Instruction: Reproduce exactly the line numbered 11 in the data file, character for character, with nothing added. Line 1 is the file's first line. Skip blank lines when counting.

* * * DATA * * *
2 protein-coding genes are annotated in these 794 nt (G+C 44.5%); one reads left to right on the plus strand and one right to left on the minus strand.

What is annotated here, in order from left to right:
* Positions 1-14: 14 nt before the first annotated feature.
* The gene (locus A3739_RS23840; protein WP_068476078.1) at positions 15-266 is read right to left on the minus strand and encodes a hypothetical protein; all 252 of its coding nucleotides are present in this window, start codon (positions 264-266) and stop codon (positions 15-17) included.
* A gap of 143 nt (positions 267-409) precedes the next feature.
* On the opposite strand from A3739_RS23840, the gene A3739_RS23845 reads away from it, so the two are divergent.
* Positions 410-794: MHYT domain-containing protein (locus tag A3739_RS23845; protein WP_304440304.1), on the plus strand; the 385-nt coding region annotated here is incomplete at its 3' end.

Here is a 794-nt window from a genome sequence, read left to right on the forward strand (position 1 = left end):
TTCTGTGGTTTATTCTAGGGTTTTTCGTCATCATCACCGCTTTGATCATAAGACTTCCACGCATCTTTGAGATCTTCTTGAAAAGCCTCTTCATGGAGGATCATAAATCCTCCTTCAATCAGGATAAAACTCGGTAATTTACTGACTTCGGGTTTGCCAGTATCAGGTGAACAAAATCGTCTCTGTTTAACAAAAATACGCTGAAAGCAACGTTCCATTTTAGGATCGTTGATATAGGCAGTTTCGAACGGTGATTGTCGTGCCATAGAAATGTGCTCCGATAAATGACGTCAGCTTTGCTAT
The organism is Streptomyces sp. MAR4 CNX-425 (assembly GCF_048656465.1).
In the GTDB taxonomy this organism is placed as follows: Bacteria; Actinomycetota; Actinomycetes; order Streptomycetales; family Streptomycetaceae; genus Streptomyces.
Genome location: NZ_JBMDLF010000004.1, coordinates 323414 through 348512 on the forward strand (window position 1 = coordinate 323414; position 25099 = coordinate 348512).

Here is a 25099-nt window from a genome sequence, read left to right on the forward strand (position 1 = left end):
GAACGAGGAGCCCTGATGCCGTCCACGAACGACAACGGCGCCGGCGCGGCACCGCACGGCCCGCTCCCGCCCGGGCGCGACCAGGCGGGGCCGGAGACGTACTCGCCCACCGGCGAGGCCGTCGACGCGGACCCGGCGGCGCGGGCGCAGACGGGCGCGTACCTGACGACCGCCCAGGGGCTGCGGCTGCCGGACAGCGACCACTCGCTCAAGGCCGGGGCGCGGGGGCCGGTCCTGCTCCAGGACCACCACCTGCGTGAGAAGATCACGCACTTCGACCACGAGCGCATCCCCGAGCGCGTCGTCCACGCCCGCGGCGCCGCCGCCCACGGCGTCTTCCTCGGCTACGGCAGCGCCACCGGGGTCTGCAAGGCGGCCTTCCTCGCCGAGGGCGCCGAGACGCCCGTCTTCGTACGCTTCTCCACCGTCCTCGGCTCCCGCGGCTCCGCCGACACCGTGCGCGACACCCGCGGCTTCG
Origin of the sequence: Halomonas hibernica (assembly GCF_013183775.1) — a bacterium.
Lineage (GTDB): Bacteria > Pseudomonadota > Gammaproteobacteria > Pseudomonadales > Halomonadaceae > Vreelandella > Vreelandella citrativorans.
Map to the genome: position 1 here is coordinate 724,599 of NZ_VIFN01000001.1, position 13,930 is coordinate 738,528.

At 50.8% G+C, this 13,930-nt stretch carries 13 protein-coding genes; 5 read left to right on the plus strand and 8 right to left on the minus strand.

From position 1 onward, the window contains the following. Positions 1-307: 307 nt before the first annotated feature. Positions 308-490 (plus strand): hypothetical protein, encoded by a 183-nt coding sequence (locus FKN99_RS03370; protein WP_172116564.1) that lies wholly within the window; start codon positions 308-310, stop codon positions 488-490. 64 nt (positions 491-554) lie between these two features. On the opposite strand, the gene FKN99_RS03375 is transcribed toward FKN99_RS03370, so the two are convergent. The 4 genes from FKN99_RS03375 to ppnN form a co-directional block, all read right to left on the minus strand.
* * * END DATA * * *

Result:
In the GTDB taxonomy this organism is placed as follows: Bacteria; Actinomycetota; Actinomycetes; order Streptomycetales; family Streptomycetaceae; genus Streptomyces.